Why Vermont's COVID surge isn't surprising
Ken Jarecki remembers it was a Monday when he started feeling crappy. This was back in September, when breakthrough COVID cases weren’t that common, especially in Vermont.
Jarecki is from Pittsfield. He’s vaccinated — he got two shots back in March — and he’s careful about COVID. He always wears a mask at work or going to the post office.
The week before he got sick, he went to a birthday party at a restaurant with a group of friends. Everyone was vaccinated.
“At the end of dinner, there was a couple sitting at the other side that I had never met,” he said. “I had a face-to-face conversation with one of them. And I never thought anything. I went home.”
The couple ended up testing positive for COVID. Jarecki did too. He had flu symptoms for over a week, and fatigue that lasted a lot longer. It was two months before he started feeling like himself.
Now, he’s recovered. But getting sick came as a big surprise.
For many public health experts though, what happened to Jarecki, and thousands of Vermonters who’ve had breakthrough COVID cases since, was predictable.
One reason is the time of year.
“The weather turns colder, we go back indoors,” said Mark Cameron, an immunologist and infectious disease researcher at Case Western Reserve University in Ohio.
“The flu, colds, normal respiratory illnesses, start to rise now and accumulate through the holiday season all the way to spring,” he explained. “COVID-19 is taking advantage of this as well.”
If you think back to this time last year, nearly everyone was wearing masks and not socializing much. That’s no longer the case.
There’s also the delta variant, which is still causing the vast majority of infections in the U.S.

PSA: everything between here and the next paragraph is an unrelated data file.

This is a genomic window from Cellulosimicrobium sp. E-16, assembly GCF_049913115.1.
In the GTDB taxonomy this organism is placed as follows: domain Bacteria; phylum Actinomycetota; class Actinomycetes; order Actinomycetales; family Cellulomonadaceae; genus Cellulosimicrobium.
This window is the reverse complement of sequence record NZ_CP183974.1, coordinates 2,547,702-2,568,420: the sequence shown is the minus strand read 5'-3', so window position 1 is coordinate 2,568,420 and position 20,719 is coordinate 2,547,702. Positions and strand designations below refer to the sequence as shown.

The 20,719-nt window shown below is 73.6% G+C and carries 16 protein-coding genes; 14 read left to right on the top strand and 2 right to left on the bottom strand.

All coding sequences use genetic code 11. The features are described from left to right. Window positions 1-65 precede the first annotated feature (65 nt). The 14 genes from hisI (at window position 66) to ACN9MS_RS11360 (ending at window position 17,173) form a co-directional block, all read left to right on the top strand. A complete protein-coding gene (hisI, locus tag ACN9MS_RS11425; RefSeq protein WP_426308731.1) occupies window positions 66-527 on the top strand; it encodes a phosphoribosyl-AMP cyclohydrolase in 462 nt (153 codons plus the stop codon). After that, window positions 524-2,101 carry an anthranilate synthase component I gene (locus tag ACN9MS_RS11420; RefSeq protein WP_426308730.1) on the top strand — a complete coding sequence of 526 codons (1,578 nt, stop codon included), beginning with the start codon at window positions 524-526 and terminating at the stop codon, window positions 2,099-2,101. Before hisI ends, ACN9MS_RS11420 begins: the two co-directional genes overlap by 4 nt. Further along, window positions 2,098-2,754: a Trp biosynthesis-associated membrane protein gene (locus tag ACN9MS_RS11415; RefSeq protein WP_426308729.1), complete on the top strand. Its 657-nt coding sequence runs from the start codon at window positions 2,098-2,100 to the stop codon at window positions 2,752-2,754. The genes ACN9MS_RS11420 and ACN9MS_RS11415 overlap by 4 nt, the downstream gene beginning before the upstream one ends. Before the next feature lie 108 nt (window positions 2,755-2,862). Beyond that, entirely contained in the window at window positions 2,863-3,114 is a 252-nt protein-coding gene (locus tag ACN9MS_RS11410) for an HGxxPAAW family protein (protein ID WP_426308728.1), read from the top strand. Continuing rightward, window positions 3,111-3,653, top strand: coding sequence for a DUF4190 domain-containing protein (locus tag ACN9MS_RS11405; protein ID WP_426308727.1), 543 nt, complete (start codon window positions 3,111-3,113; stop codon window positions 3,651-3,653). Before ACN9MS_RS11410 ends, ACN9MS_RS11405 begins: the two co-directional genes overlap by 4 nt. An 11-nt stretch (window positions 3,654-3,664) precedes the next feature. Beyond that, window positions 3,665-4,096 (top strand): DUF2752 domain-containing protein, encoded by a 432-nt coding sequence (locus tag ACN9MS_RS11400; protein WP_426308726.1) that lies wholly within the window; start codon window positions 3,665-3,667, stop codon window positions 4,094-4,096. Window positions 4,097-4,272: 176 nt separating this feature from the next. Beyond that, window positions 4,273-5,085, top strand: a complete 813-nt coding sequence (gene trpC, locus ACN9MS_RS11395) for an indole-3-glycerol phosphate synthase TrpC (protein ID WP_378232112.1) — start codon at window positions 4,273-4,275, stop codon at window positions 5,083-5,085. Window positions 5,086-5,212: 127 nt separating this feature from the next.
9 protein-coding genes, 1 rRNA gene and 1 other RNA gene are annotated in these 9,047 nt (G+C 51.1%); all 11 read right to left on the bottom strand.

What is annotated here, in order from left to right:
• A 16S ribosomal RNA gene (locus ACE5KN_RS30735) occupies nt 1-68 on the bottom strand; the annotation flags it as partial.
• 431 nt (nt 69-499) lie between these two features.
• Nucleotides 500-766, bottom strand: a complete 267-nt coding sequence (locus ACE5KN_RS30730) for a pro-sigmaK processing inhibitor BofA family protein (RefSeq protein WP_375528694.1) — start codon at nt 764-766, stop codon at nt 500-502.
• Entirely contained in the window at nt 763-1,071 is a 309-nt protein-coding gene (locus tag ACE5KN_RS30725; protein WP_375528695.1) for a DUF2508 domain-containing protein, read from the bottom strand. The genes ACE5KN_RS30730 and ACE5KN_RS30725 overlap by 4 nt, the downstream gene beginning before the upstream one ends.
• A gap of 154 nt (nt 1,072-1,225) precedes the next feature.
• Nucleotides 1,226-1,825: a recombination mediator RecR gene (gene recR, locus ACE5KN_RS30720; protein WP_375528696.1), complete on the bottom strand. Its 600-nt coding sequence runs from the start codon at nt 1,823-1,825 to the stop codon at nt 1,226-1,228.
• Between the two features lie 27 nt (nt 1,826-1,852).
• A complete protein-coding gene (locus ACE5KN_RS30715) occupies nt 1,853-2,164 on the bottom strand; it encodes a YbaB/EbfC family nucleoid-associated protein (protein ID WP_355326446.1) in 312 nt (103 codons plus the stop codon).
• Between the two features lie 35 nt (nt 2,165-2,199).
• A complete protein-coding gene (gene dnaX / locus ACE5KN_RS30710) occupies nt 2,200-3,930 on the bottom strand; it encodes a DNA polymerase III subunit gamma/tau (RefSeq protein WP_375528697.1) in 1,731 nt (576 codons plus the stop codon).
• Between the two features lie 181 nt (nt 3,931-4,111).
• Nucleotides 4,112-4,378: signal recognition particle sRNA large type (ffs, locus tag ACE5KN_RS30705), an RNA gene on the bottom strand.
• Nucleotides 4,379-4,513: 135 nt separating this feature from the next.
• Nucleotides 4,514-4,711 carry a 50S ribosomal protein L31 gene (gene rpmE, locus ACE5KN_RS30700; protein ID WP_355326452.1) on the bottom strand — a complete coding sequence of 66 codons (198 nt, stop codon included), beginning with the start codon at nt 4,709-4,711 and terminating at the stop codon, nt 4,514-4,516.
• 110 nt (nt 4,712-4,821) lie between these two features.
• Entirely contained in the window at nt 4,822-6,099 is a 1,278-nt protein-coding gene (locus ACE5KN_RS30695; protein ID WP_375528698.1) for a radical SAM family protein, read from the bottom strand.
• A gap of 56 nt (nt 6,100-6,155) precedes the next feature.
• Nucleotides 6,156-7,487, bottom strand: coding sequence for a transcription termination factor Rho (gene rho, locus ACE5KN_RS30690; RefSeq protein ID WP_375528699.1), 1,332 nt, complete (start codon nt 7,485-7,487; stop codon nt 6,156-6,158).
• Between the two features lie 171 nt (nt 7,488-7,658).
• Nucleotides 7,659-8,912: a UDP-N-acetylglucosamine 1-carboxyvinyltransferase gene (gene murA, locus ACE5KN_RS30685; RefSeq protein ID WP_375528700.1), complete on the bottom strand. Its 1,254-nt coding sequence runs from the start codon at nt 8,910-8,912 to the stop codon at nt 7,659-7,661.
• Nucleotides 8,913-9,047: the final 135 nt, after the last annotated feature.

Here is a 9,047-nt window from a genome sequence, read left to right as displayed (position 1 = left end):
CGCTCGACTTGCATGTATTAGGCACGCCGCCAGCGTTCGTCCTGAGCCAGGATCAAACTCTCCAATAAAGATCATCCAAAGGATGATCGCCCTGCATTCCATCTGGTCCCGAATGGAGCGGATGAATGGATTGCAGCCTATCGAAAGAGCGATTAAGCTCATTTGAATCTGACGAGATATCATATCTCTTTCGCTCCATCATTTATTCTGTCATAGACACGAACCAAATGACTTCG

“It's just simply better at getting inside our cells,” Cameron said.
Waning immunity, explained
This year there’s also vaccines against COVID. For many Vermonters though, it’s been more than six months since their last shot. This matters when we think about the risk of infection.
“We know that the vaccine protection declines over time,” said Stephen Kissler, a researcher who studies the spread of infectious diseases at Harvard’s School of Public Health.
“While the vaccines still seem to be pretty good at preventing people from going to the hospital and dying, we are still seeing people with breakthrough infections that are symptomatic,” he said. “That is not what we want to see.”
This might help explain what happened to Jarecki.
The dinner at that restaurant was about six months after he got the vaccine. Around this time there’s a change in your immune system that means some virus bits might be able to sneak into your body, even if you’re vaccinated.
"The science clearly tells us everyone who received a vaccine five, six months ago needs to go and get a boost."
It’s a little deep in the immunological weeds, but the reason has to do with your first line of defense against COVID — neutralizing antibodies.
“This virus can get by that first line of defense, once we’re six or eight months away from the vaccine,” said Cameron, from Case Western Reserve University. “That is the big deal about the virus that causes COVID-19.”